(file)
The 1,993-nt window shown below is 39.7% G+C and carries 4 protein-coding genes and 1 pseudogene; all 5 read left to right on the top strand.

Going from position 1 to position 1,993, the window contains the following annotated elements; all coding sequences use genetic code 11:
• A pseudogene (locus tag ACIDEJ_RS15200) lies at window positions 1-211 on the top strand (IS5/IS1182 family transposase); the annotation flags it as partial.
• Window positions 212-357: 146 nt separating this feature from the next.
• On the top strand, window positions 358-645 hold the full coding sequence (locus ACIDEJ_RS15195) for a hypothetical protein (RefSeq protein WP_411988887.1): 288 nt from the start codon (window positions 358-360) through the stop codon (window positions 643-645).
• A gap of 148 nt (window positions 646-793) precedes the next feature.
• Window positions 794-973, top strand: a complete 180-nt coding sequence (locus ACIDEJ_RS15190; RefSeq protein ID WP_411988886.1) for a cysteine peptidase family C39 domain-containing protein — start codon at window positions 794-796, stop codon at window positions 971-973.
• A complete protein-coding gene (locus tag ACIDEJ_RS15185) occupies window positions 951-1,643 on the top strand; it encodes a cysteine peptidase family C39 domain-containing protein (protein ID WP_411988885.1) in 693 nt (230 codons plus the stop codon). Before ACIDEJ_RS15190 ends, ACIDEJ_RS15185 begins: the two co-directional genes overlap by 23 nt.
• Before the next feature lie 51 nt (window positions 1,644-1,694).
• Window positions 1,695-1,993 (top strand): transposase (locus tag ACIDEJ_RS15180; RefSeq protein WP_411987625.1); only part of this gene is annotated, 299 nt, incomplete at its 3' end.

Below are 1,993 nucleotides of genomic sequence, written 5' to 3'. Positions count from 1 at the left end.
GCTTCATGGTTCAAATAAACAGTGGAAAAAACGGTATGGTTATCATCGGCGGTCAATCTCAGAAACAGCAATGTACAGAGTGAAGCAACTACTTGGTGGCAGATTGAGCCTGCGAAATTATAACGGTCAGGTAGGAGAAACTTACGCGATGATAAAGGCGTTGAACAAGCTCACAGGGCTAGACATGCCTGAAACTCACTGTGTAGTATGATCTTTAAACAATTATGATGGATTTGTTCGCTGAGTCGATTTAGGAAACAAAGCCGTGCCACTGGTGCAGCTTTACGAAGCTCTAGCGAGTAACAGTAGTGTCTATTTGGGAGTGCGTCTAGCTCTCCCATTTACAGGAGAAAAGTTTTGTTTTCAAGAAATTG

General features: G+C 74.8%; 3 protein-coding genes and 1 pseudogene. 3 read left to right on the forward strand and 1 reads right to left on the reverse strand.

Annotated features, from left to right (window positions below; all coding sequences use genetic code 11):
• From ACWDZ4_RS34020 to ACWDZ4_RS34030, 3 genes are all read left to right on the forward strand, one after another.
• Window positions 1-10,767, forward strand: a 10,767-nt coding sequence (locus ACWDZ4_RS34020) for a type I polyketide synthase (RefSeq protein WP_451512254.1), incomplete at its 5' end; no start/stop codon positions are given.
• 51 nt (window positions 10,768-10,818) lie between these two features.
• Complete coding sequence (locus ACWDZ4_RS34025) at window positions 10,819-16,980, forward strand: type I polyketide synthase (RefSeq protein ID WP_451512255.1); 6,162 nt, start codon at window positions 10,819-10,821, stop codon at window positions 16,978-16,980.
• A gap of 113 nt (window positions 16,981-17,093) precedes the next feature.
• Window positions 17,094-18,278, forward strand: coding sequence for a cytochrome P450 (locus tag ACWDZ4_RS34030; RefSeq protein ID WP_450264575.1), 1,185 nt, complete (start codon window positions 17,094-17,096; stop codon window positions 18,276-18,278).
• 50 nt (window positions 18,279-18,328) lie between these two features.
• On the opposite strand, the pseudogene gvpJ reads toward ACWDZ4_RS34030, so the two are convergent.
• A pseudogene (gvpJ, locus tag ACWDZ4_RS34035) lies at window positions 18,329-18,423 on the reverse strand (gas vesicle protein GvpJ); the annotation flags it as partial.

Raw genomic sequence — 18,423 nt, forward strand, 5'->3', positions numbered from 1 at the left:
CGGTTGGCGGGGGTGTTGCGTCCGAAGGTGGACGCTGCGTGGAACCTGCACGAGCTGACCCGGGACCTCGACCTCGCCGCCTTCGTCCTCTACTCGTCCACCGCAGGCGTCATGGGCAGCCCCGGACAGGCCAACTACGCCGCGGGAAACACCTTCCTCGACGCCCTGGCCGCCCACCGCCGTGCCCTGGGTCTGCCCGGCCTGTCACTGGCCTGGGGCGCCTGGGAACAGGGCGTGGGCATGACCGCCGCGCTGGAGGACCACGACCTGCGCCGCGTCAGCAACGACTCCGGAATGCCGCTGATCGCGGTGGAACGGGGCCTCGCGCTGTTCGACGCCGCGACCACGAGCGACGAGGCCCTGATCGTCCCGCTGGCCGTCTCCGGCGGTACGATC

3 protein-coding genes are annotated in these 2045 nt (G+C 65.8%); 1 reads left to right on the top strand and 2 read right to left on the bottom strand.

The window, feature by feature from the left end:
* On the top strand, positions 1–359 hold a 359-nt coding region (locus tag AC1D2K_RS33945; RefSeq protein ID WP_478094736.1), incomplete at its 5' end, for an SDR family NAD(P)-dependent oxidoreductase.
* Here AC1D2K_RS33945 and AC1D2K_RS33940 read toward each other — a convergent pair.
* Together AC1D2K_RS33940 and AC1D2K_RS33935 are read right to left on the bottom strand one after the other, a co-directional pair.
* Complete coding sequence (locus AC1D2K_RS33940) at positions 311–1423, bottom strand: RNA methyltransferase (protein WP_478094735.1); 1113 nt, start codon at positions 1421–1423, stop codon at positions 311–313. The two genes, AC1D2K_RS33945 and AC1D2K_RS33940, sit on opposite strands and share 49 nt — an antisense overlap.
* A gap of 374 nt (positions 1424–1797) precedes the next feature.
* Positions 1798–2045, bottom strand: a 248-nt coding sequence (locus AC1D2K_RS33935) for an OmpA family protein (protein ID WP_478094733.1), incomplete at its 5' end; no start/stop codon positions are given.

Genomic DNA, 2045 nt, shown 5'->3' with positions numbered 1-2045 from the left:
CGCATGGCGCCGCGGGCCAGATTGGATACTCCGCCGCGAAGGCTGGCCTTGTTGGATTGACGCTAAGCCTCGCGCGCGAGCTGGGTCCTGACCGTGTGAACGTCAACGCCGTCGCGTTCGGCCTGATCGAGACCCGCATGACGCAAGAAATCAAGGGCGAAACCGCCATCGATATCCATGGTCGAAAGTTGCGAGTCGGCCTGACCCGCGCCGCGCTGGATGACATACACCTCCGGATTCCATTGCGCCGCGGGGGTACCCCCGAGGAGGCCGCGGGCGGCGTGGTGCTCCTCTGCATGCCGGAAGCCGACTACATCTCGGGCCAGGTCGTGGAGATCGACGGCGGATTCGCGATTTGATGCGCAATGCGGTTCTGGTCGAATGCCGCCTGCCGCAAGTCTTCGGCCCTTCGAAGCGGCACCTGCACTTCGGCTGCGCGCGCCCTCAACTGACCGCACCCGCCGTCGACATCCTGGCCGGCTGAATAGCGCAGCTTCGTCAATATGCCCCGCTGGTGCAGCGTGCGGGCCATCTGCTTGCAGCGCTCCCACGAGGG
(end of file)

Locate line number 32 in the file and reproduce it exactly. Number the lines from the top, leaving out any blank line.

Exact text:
* A gap of 374 nt (positions 1424–1797) precedes the next feature.